Menalque was distinguished looking — almost handsome; his face was like a pirate's, barred by an enormous dropping moustache, already quite grey; his eyes shone with a cold flame that denoted courage and decision rather than kindness. He was no sooner standing before Marceline than I knew she had taken a dislike to him. After he had exchanged a few banal words of courtesy with her, I carried him off to the smoking-room.
I had heard that very morning of the new mission on which the Colonial Office was sending him; the newspapers, as they recalled his adventurous career, seemed to have forgotten their recent base insults and now could find no words fine enough to praise him with. Each was more eager than the other to extol and exaggerate his services to his country, to the whole of humanity, as if he never undertook anything but with a humanitarian purpose; and they quoted examples of his abnegation, his devotion, his courage, as if such encomiums might be considered a reward.
I began to congratulate him, but he interrupted me at the first words.
"What! You too, my dear Michel! But you didn't begin by insulting me," said he. "Leave all that nonsense to the papers. They seem to be surprised that a man with a certain reputation can still have any virtues at all. They establish distinctions and reserves which I cannot apply to myself, for I exist only as a whole; my only claim is to be natural, and the pleasure I feel in an action, I take as a sign that I ought to do it."
"That may lead far," I said.
"Indeed I hope so," answered Menalque. "If only the people we know could persuade themselves of the truth of this! But most of them believe that it is only by constraint they can get any good out of themselves, and so they live in a state of psychological distortion. It is his own self that each of them is most afraid of resembling. Each of them sets up a pattern and imitates it; he doesn't even choose the pattern he imitates; he accepts a pattern that has been chosen for him. And yet I verily believe there are other things to be read in a man. But people dare not — they dare not turn the page. The laws of mimicry — I call them the laws of fear. The fear of finding oneself alone — that is what they suffer from — and so they don't find themselves at all. I hate this moral agoraphobia — it's the worst kind of cowardice. Why, one always has to be alone to create anything. But who's trying to create here? What seems different in yourself: that's the one rare thing you possess, the one thing which gives each of us his worth; and that's just what we try to suppress. We imitate. And we claim to love life."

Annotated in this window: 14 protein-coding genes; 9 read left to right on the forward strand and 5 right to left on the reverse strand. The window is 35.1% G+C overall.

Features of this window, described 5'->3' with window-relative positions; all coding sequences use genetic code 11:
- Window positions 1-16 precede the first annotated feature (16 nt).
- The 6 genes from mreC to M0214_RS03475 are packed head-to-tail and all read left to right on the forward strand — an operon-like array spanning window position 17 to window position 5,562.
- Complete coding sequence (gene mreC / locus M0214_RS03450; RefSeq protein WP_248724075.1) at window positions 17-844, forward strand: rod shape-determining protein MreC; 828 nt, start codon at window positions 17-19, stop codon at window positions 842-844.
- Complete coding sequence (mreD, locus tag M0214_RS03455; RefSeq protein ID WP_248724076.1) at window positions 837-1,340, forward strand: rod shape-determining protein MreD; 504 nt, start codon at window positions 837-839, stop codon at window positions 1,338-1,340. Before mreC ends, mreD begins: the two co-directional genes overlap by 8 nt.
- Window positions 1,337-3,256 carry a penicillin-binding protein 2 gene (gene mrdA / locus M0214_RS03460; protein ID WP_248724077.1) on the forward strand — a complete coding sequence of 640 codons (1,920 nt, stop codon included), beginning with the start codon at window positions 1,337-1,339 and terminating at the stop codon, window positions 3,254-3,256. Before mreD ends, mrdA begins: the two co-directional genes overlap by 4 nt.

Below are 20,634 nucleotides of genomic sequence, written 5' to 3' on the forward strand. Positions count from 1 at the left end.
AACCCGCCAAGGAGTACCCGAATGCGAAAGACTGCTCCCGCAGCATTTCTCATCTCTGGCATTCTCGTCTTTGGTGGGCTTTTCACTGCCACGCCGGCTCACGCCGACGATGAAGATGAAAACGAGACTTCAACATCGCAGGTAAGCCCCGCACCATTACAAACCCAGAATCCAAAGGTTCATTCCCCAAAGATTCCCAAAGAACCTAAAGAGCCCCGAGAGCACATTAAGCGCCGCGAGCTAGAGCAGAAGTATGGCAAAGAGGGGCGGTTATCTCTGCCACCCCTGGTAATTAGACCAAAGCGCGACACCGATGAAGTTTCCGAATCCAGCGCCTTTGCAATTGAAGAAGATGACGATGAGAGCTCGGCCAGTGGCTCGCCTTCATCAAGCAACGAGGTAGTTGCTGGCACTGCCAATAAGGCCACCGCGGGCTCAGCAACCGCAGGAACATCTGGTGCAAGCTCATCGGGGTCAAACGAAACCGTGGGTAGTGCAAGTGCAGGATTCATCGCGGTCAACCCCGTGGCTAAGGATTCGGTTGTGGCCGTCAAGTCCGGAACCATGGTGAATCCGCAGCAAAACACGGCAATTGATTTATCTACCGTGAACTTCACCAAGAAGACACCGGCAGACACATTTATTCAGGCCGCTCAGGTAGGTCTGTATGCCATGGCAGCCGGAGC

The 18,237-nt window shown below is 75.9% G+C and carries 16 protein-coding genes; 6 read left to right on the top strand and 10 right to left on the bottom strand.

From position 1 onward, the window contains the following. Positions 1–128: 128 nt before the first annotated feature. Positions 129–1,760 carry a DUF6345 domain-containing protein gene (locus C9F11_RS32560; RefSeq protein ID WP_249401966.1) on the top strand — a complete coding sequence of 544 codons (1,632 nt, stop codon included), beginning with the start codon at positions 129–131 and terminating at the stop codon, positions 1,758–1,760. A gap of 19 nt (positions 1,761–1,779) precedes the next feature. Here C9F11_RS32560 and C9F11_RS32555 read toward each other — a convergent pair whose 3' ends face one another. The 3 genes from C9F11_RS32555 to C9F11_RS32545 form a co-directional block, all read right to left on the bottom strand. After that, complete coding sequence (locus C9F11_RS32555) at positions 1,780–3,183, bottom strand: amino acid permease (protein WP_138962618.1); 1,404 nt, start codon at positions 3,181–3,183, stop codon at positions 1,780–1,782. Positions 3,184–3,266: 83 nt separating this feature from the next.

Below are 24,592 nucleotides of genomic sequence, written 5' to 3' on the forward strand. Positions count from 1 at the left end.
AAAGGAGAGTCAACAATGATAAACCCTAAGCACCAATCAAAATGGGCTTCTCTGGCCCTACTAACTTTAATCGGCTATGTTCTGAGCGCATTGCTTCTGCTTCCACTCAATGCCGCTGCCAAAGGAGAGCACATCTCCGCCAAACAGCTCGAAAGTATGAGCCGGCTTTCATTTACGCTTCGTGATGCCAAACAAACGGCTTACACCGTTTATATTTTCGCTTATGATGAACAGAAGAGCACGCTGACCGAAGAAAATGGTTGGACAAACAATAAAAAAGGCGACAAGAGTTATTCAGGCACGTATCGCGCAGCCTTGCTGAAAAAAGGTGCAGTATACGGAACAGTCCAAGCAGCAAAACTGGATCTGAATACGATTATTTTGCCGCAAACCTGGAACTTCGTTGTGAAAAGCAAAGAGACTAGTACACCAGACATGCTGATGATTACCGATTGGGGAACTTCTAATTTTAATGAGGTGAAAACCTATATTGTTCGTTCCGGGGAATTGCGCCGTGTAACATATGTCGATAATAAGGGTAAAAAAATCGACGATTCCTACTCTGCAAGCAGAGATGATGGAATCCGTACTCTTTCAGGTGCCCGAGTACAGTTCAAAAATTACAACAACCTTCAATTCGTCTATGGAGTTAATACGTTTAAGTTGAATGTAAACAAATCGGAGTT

I let Menaique speak on; he was saying exactly what I myself had said the month before to Marceline; I ought to have approved him. For what reason, through what moral cowardice did I interrupt him and say, in imitation of Marceline, the very sentence word for word with which she had interrupted me then?
"But, my dear Menaique, you can't expect each one of them to be different from all the others." ...
This quote serves a great purpose by simultaneously demonstrating the necessity to overcome oneself into individuality, while also not asking the same of others. It is a common fallacy that we attempt to ask for reciprocity in the name of what we do for others to do –this is primarily called oppression. What is being lauded here is not oppression then but autonomy, which doesn't seek to oppress, it exists on its own. In this sense we avoid the errors a person first learning this advice who may ardently declare for the necessity of all people to take up arms and champion individuality. We find in this person championing a cause that is no less individual, and so they succumb prey to a new problem that leads in a similar destination of impotency or lack of individuality. Autonomy requires a driver towards some other pursuit, that isn't inclined to ask more people to pursue their pursuits. ↩︎
—André Gide, The Immoralist, p. 125